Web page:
'Noise camera' aims to catch excessively noisy vehicles

New camera technology will support a crackdown on cars and motorbikes that are excessively loud.

A prototype noise-detecting camera has been commissioned by the UK Government and will be tested at several locations over the next seven months.

The aim is to catch passing vehicles that are breaking the law on noise limits and disturbing communities.

Operating like a speed camera, if a microphone in the acoustic camera detects a vehicle breaching legal noise limits it triggers a camera to take pictures of the vehicle. The vehicle owner then receives a fine.

Currently, enforcement of vehicle noise legislation is mainly reactive and relies on subjective judgement, the Department for Transport explained.

The trials of the new technology will determine whether the legal noise limit has been breached by taking into account the class and speed of the vehicle relative to the location of the noise camera.

Studies show that exposure to noise can have a significant impact on physical and mental health, with heart attacks, high blood pressure, type 2 diabetes and stress all linked to long-term contact with loud environments.

All vehicles are required to meet strict noise limits before they are allowed on the road. Once a vehicle is in service, exhausts and silencers must be maintained in good working order and not altered to increase noise.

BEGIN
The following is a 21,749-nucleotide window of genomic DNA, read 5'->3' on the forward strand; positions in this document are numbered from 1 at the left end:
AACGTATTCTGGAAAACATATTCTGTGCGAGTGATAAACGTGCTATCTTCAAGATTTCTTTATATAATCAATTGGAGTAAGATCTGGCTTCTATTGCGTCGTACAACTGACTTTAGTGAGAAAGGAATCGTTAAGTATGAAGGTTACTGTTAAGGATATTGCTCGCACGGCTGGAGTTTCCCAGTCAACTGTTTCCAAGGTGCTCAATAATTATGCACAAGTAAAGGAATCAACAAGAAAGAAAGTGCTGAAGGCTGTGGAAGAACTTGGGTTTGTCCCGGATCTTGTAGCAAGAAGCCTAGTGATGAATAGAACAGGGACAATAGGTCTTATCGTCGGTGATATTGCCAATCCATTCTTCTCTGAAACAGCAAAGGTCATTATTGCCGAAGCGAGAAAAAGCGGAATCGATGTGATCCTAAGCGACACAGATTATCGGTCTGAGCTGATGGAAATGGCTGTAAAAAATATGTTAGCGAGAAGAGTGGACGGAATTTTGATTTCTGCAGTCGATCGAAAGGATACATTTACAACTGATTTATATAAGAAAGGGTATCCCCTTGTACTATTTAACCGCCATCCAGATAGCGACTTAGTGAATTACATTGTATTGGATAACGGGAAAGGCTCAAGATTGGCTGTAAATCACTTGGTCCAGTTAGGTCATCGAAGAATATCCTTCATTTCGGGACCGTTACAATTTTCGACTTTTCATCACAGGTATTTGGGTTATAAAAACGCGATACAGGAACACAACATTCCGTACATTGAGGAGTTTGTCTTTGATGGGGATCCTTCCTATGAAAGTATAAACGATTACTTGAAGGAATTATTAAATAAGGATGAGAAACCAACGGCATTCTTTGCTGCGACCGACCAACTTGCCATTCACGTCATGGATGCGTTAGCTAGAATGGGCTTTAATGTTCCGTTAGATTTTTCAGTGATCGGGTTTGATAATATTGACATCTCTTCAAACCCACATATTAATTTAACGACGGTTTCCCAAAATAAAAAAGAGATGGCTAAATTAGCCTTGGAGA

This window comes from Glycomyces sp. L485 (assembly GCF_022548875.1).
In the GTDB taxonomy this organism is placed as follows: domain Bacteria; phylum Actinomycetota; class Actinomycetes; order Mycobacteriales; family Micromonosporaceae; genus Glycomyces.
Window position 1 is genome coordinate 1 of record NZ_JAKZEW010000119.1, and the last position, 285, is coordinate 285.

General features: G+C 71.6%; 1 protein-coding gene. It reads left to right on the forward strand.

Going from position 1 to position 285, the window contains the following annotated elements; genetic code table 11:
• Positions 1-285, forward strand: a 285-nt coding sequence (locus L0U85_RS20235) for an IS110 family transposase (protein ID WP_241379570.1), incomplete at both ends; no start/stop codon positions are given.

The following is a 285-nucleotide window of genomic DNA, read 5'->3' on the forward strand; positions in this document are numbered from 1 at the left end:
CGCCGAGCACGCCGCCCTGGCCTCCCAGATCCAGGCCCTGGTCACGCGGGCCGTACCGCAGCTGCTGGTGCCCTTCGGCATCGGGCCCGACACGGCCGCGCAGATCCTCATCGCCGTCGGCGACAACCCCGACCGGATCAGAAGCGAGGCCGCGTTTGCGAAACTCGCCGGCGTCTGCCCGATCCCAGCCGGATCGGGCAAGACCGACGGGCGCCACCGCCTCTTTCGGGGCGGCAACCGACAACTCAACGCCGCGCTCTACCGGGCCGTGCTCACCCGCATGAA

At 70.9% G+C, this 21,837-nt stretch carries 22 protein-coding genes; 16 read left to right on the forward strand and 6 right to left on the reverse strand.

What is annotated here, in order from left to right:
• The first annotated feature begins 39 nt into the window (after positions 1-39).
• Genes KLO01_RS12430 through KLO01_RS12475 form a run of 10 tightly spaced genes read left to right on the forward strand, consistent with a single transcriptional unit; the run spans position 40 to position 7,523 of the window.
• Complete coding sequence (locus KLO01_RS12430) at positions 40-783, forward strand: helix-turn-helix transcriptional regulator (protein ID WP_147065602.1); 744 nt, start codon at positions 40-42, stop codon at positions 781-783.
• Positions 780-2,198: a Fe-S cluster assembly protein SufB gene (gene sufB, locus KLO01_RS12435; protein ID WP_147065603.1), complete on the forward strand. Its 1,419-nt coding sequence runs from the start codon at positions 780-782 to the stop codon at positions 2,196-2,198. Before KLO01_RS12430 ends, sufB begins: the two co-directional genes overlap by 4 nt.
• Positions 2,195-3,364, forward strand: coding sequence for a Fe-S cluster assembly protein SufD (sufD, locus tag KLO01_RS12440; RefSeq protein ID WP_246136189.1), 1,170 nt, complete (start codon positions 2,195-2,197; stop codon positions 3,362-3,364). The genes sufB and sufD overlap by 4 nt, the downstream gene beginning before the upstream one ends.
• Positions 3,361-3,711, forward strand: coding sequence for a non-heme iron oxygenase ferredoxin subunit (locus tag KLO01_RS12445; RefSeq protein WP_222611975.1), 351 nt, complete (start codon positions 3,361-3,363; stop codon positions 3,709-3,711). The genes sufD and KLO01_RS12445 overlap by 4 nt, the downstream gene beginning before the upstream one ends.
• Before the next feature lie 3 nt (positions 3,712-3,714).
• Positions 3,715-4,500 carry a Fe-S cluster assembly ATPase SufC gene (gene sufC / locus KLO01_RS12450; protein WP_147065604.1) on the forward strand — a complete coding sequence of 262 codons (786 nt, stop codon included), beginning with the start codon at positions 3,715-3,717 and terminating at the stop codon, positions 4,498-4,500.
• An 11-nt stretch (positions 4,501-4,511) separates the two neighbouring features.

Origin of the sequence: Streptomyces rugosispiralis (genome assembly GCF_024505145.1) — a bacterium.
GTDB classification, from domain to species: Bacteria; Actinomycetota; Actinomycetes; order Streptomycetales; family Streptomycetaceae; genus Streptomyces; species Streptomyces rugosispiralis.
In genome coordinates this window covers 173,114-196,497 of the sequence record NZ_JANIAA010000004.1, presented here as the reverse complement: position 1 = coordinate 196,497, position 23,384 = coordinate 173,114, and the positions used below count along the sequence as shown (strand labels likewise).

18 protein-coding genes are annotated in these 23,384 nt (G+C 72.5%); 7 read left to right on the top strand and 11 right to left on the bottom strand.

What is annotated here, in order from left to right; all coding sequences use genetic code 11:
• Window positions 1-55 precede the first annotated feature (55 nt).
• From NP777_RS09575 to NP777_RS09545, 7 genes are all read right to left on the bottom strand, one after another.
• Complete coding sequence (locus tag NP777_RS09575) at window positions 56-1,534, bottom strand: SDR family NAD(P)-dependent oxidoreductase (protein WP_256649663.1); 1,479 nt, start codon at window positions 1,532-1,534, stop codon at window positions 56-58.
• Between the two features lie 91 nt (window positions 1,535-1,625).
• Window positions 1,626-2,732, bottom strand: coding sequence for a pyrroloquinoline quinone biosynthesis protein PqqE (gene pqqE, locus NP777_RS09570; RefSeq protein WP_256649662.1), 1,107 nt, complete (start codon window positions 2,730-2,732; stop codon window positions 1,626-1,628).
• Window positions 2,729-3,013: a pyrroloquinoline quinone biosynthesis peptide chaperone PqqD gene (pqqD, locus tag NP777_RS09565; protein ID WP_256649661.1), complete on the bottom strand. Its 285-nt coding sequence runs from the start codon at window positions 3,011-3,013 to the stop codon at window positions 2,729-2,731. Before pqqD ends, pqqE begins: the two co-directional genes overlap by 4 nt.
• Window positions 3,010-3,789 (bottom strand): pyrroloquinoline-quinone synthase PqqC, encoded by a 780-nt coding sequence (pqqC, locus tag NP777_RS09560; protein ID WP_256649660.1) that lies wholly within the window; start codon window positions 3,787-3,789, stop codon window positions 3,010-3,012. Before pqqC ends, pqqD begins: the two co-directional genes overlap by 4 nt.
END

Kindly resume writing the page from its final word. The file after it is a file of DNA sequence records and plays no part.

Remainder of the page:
With police resources stretched, the cameras could help to enforce noise regulations on "boy racers in souped-up vehicles", Transport Secretary Chris Grayling said.

The Motorcycle Industry Association also welcomed the trials as a potential way of reducing nuisance noise.

Its chief executive Tony Campbell said: "With growing pressure on the environment, including noise pollution, illegal exhausts fitted by some riders attract unwanted attention to the motorcycle community and do nothing to promote the many benefits motorcycles can offer."

If the trials of the new camera are successful, recommendations will be made to further develop the system across the UK.

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